Welcome to the first of a new series of posts about my experiences as a coach to Mac users. As I seek to build out my market and sustain myself with the pleasure of accompanying many new clients on a new journey, I have decided to share my experiences with you.

Many of my entries will feature the challenges that face my clients and my reflections on resolving them. I will also comment on articles I’m reading, offer tips about more efficient computing, and highlight additional ways I might be able coach you to computing confidence, productivity, and smiles!

Does your Mac seem slower than usual? Have you observed that it’s not as snappy as it used to be? Two of my clients have recently contacted me about system slowness and this article on MacIssues (formerly MacFixIt) inspired me to share the experience with you.

Tali’s aging MacBook Pro, whose keyboard I replaced 2.5 years ago, has been running tediously and unusually hot in the last several months. Tali, one of my biggest fans, patiently awaited my return from vacation earlier this month to call on me for help.

Drinking Tea at Tali'sWhen she brought her Mac over for its first checkup a week ago, it actually didn’t misbehave at all. Perhaps my calm presence set it at ease—at least that’s the excuse many clients have offered when I show up. So, I visited her Mac in its native environment later on and saw all the symptoms Tali had described. We installed a utility to monitor the CPU temperature and fan speed and there was little else I could offer.

As Macs go, a hard disk with not enough free space is often the first cause of this slowness. Experts recommend that users keep at least 10 percent of drive space available. As that remaining space gets used up, Macs tend to be less responsive, suffer from more frequent appearances of the infamous “beachball” cursor, and lead users to greater frustration. However, Tali has plenty of free space so that isn’t the cause.

A second possibility is a shortage of memory (RAM). Tali’s Mac is running OS X 10.6.8, which is now three generations behind. Apple has done a lot of work in the last few years to optimize its operating system and Mavericks (version 10.9) is particularly good at managing energy efficiently and reducing usage when unnecessary.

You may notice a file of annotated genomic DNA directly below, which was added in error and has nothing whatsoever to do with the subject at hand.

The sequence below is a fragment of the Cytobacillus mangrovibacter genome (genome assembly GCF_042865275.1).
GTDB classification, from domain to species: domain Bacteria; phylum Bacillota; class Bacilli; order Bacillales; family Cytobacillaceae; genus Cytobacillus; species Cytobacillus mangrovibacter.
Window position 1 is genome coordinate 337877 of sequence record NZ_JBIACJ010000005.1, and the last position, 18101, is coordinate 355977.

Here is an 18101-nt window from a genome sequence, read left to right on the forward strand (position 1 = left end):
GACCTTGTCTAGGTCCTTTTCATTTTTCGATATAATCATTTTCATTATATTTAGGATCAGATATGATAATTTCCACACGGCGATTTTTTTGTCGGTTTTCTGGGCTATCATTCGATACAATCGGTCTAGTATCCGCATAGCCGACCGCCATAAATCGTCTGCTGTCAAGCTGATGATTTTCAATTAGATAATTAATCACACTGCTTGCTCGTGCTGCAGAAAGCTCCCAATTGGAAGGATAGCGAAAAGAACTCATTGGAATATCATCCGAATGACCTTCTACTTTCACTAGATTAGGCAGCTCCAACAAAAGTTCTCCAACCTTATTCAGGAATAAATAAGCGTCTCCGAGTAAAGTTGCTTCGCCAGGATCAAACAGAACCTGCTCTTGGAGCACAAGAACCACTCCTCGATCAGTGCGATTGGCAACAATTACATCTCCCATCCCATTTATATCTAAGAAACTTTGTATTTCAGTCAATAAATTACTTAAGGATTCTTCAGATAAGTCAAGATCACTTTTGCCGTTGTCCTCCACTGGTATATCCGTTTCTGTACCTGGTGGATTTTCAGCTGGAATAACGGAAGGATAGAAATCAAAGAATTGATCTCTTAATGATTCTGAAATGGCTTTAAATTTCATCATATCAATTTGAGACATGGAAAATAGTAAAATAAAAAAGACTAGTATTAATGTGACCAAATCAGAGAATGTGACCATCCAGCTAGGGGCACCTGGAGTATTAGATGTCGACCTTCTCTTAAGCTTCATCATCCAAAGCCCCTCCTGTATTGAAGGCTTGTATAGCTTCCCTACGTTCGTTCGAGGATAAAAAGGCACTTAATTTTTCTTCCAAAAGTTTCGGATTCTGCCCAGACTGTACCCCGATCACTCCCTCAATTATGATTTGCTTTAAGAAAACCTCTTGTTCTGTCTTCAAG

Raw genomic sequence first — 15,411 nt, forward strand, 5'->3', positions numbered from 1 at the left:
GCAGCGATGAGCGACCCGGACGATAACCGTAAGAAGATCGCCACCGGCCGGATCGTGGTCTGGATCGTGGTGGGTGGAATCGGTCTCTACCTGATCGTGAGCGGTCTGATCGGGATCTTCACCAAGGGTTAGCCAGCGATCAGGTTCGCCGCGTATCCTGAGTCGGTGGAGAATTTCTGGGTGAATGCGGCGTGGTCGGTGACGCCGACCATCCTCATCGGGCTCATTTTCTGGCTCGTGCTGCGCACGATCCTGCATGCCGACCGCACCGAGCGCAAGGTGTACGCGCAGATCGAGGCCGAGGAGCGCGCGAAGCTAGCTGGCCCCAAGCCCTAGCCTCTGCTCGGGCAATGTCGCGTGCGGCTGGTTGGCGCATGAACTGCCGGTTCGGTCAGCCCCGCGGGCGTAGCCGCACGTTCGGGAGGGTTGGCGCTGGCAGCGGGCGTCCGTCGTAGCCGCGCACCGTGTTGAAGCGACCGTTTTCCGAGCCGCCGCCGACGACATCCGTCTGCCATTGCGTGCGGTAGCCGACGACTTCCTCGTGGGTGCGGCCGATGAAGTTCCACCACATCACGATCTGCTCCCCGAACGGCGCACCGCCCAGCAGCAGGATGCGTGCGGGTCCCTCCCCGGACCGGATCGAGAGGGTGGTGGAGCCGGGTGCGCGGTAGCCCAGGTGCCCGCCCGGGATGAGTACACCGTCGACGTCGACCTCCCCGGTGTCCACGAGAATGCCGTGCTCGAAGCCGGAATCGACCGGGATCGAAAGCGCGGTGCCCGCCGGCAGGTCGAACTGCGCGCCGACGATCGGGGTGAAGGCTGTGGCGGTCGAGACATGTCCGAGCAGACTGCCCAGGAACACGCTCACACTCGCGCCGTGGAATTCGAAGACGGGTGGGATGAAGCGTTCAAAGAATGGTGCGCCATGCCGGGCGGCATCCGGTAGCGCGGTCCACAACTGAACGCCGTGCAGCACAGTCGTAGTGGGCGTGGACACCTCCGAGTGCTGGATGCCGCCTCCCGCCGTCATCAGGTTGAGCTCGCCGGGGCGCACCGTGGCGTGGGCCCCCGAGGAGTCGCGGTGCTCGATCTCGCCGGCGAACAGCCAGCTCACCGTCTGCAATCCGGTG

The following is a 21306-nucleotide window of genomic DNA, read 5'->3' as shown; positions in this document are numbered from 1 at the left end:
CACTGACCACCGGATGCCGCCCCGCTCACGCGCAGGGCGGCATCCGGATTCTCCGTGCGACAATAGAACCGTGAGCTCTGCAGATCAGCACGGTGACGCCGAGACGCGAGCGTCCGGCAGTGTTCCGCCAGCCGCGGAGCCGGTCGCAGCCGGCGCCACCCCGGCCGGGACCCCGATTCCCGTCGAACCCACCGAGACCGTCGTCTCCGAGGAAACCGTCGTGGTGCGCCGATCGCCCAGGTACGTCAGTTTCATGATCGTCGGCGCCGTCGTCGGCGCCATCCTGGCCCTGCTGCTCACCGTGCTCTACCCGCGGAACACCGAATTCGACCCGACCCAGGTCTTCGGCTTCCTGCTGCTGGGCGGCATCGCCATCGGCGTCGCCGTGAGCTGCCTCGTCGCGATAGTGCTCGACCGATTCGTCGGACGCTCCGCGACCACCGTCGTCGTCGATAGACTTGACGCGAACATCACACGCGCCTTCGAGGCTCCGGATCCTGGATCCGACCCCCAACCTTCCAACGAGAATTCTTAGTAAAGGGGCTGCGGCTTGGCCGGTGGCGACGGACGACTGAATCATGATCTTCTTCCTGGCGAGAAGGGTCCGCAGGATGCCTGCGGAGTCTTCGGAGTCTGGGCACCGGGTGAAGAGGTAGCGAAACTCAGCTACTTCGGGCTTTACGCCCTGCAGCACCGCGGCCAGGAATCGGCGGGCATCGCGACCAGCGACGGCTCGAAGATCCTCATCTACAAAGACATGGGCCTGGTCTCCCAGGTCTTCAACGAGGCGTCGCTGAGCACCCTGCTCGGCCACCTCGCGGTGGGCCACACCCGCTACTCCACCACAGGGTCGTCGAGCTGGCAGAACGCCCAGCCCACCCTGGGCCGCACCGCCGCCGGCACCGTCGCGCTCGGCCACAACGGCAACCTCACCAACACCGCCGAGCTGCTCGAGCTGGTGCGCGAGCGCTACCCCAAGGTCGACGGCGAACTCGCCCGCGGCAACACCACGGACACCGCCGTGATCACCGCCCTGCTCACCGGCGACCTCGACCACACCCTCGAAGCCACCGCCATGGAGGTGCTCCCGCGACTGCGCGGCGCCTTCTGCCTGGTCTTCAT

It’s possible that the free upgrade to Mavericks would be helpful here, however the computer only has 3 GB of memory. While Mavericks technically supports as little as 2 GB, most in the Mac world recommend a minimum of 4 GB. Although Tali does not use complex applications, she does use more than one at a time and among them are Microsoft Word and Excel, which are known to be a tad bloated and memory hogs.

As a memory upgrade is not in Tali’s budget right now, we took one alternative approach to this issue. Tali came over a few days ago and we initially took apart her Mac to ensure that dust buildup wasn’t the cause. It was an unlikely possibility, I explained, because Apple makes Macs smaller and smaller with less airspace in which to accumulate dust. And, we dusted it out but there really was very little since 2011 when I took it apart last.

DiskWarriorNext, I ran DiskWarrior, a utility that rebuilds a Mac’s directory structure, the data that tells the computer where to find all of the files on it and repairs any fragmentation therein. On a more severely damaged disk, this process often restores lost files. In our case, the hope was to increase the Mac’s responsiveness. I sent Tali home to continue her observations and see whether our interventions had any effect. I’m looking forward to her update this week.

This is just one example of a unique scenario a client brought to me. I look forward to the exploration, especially when the client is excited to share it with me. Tali is a hands-on gal and was not only intrigued by the process of dismantling her Mac, she jumped at the chance to put it back together.

Tomorrow, I have a session with Felix, whose relationship with me began because he wanted help migrating to a new email application. We’re also looking forward to talking about our respective sustainability endeavors. And then there’s Thomas, my newest client, who brought to me the beginning of a list of issues on his Mac and iPhone. As I help him get acquainted with iPhoto, we are still searching for the right app to manage his reminders.

I hope you’ve enjoyed the beginning of this new journey together. Please share this post with friends, family, and colleagues whom you think would benefit from my guidance. Would you like to be featured in a future post? Let’s schedule a session and start building some new memories!

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